Williamson 1810 vol. 1: ((73)) The Dutch, it is true, are most offensively avaricious; but that must be compounded for, in consideration of the satisfaction attendant upon the liberty of taking exercise in a fine climate, abounding with the most delicious fruits, the choicest vegetables, and that kind of social intercourse which, chasing away the recollection of former langour, gives energy to meet succeeding dulness and inactivity.

The British visitor will, however, experience considerable disappointment if he expects to witness the performance of dramatic pieces, or that jocund hilarity which with us prevails among persons long resident together. On the contrary: the inhabitants of Cape Town think of nothing but money-making; in which they are neither inexpert, nor very scrupulous. In public, they are so awkward, stiff, and unsociable, that. I have often been surprised they did not go to sleep at their visits.

If such was the state of society only a few years ago, what must it have been previous to the occupation of the Cape, during ((74)) the American war, by two French regiments; which, according to the confession of the Dutch themselves, made a very considerable improvement in their breed?

Few of those who take lodgers will admit such as do not board with them. The rates are not fixed, but the average may be taken at from three to four rix-dollars for each lady or gentleman, half-price for young children, and one dollar for each servant, per diem. Thus a single gentleman must be an economist, to pay his expenses of board, washing, horse-hire, &c., under thirty [[57]] shillings daily. The rix-dollar is fixed at four shillings; but is an imaginary sum. Notes of any value may be had; but gold and silver currency are scarcely ever seen; the Dutch being extremely eager to obtain guineas at twenty-one shillings currency, and re-sell them at the rate generally of six and a half or seven rix-dollars.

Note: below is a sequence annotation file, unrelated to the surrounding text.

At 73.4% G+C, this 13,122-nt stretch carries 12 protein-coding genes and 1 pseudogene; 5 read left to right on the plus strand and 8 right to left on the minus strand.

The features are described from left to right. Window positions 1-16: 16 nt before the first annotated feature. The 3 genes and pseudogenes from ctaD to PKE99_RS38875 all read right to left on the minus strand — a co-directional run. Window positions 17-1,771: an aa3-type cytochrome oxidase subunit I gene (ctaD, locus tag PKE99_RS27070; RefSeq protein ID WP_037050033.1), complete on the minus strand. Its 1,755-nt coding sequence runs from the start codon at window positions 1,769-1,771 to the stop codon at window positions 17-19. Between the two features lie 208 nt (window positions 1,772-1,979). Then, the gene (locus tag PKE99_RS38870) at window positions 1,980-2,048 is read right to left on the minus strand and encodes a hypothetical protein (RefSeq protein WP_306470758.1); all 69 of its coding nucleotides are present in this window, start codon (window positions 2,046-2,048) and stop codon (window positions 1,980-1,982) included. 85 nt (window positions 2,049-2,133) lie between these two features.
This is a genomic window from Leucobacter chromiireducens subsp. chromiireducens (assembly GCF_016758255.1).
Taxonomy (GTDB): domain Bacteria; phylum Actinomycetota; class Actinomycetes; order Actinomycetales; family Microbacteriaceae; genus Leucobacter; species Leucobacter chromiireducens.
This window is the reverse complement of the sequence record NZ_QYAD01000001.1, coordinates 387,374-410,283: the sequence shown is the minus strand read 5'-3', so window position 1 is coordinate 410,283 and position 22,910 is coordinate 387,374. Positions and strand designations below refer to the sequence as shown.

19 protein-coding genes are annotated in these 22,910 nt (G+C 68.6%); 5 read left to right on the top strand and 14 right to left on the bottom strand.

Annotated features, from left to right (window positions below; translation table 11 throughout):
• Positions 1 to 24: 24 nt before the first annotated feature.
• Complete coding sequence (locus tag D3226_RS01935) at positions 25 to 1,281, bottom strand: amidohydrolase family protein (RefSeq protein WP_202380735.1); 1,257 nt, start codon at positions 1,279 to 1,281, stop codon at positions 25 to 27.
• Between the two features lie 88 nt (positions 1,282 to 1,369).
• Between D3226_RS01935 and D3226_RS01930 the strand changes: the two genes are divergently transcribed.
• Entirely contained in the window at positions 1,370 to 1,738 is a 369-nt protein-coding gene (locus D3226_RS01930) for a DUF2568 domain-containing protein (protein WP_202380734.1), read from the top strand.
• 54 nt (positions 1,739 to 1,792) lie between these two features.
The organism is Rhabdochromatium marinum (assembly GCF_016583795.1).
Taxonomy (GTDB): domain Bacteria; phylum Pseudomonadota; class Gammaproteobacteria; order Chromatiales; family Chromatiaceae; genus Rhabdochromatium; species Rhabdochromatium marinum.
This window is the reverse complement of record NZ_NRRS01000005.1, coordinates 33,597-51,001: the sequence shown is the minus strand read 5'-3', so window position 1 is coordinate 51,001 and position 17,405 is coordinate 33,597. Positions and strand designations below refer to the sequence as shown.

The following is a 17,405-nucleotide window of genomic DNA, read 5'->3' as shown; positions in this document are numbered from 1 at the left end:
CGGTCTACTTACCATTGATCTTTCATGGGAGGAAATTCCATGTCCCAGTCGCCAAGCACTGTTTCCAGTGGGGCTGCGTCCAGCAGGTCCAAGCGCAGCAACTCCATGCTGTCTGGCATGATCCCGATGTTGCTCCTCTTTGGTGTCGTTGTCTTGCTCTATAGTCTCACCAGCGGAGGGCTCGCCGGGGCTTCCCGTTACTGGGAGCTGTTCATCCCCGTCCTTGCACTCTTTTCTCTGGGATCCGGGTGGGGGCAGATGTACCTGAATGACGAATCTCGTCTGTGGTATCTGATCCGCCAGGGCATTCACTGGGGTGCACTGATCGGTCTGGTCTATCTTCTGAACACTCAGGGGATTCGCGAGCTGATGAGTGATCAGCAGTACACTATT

Persons visiting the Cape should be careful to reserve their cash till about to pay their bills, and then to account their gold coin at its current value, as above shewn. Such is the estimation in which bullion is held, that no small coins are any where to be seen; even shillings and silvers are paid in paper currency. Passengers from India ought to take a bag of rupees of the worst description; for whether (sikku) sicca or (trisoolee) tersooly, such will be gladly received, without distinction, at two shillings and sixpence.

The cookery of the Dutch is nearly on a par with their flesh-meats. Their beef, mutton, veal, and pork, is rarely of tolerable quality, and invariably made to float in strong sauce, of which butter and spices are the chief ingredients. The table is, in most houses, laid in [a] central hall, looking into a garden. The floors are all painted, that they may not absorb the damp when washed, as they are almost daily; the beds tolerably good, and the apartments of a moderate size.

Before every house is an elevated terrace, on a level with the ground-floor, having at each end a seat, usually of masonry also. On this terrace, called the steupe, the Dutch promenade half the day in fair weather, enjoying their pipes, and occasionally taking their sopkies. These are small glasses of raw spirits, for the most part hollands, which their servants tender, at intervals, as a matter of course.